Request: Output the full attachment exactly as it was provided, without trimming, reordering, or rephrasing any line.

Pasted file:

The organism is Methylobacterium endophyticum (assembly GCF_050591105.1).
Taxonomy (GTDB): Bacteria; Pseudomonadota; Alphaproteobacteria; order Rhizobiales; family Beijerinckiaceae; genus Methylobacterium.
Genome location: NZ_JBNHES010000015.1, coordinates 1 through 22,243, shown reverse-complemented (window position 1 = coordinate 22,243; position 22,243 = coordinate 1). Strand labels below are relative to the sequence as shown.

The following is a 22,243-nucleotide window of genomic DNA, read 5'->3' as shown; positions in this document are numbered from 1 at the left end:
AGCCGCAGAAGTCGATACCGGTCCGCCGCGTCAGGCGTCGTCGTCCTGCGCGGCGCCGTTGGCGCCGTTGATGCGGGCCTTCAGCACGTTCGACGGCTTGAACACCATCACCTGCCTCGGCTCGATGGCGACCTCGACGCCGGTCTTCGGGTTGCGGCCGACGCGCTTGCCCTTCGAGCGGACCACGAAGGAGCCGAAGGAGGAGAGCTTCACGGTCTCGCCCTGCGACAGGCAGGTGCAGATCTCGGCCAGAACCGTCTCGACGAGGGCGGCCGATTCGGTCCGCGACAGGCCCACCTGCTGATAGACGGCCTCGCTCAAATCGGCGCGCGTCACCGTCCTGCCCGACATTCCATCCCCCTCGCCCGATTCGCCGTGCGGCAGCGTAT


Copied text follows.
The organism is Methylobacterium endophyticum (assembly GCF_050591105.1).
Taxonomy (GTDB): Bacteria; Pseudomonadota; Alphaproteobacteria; order Rhizobiales; family Beijerinckiaceae; genus Methylobacterium.
Genome location: NZ_JBNHES010000015.1, coordinates 1 through 22,243, shown reverse-complemented (window position 1 = coordinate 22,243; position 22,243 = coordinate 1). Strand labels below are relative to the sequence as shown.

The following is a 22,243-nucleotide window of genomic DNA, read 5'->3' as shown; positions in this document are numbered from 1 at the left end:
AGCCGCAGAAGTCGATACCGGTCCGCCGCGTCAGGCGTCGTCGTCCTGCGCGGCGCCGTTGGCGCCGTTGATGCGGGCCTTCAGCACGTTCGACGGCTTGAACACCATCACCTGCCTCGGCTCGATGGCGACCTCGACGCCGGTCTTCGGGTTGCGGCCGACGCGCTTGCCCTTCGAGCGGACCACGAAGGAGCCGAAGGAGGAGAGCTTCACGGTCTCGCCCTGCGACAGGCAGGTGCAGATCTCGGCCAGAACCGTCTCGACGAGGGCGGCCGATTCGGTCCGCGACAGGCCCACCTGCTGATAGACGGCCTCGCTCAAATCGGCGCGCGTCACCGTCCTGCCCGACATTCCATCCCCCTCGCCCGATTCGCCGTGCGGCAGCGTAT